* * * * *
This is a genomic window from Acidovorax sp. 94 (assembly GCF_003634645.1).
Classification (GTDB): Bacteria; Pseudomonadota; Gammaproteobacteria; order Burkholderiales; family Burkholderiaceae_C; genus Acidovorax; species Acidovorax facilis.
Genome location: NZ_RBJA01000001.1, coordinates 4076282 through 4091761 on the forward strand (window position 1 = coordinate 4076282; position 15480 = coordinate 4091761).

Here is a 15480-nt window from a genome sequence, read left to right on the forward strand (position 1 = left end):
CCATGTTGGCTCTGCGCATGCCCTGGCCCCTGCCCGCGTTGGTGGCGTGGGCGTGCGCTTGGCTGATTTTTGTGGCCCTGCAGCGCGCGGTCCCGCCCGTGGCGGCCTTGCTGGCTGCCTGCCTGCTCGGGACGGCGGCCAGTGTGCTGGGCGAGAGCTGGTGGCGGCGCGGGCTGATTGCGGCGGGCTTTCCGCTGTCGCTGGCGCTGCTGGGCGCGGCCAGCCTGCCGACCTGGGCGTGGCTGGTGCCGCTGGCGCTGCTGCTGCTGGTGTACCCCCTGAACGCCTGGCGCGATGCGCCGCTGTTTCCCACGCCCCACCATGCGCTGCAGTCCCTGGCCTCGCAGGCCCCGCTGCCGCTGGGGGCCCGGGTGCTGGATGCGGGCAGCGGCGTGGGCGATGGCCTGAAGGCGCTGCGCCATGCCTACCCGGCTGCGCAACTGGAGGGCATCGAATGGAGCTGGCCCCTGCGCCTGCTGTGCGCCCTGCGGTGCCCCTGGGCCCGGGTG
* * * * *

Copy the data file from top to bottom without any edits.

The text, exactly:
This is a genomic window from Acidovorax sp. 94 (assembly GCF_003634645.1).
Classification (GTDB): Bacteria; Pseudomonadota; Gammaproteobacteria; order Burkholderiales; family Burkholderiaceae_C; genus Acidovorax; species Acidovorax facilis.
Genome location: NZ_RBJA01000001.1, coordinates 4076282 through 4091761 on the forward strand (window position 1 = coordinate 4076282; position 15480 = coordinate 4091761).

Here is a 15480-nt window from a genome sequence, read left to right on the forward strand (position 1 = left end):
CCATGTTGGCTCTGCGCATGCCCTGGCCCCTGCCCGCGTTGGTGGCGTGGGCGTGCGCTTGGCTGATTTTTGTGGCCCTGCAGCGCGCGGTCCCGCCCGTGGCGGCCTTGCTGGCTGCCTGCCTGCTCGGGACGGCGGCCAGTGTGCTGGGCGAGAGCTGGTGGCGGCGCGGGCTGATTGCGGCGGGCTTTCCGCTGTCGCTGGCGCTGCTGGGCGCGGCCAGCCTGCCGACCTGGGCGTGGCTGGTGCCGCTGGCGCTGCTGCTGCTGGTGTACCCCCTGAACGCCTGGCGCGATGCGCCGCTGTTTCCCACGCCCCACCATGCGCTGCAGTCCCTGGCCTCGCAGGCCCCGCTGCCGCTGGGGGCCCGGGTGCTGGATGCGGGCAGCGGCGTGGGCGATGGCCTGAAGGCGCTGCGCCATGCCTACCCGGCTGCGCAACTGGAGGGCATCGAATGGAGCTGGCCCCTGCGCCTGCTGTGCGCCCTGCGGTGCCCCTGGGCCCGGGTG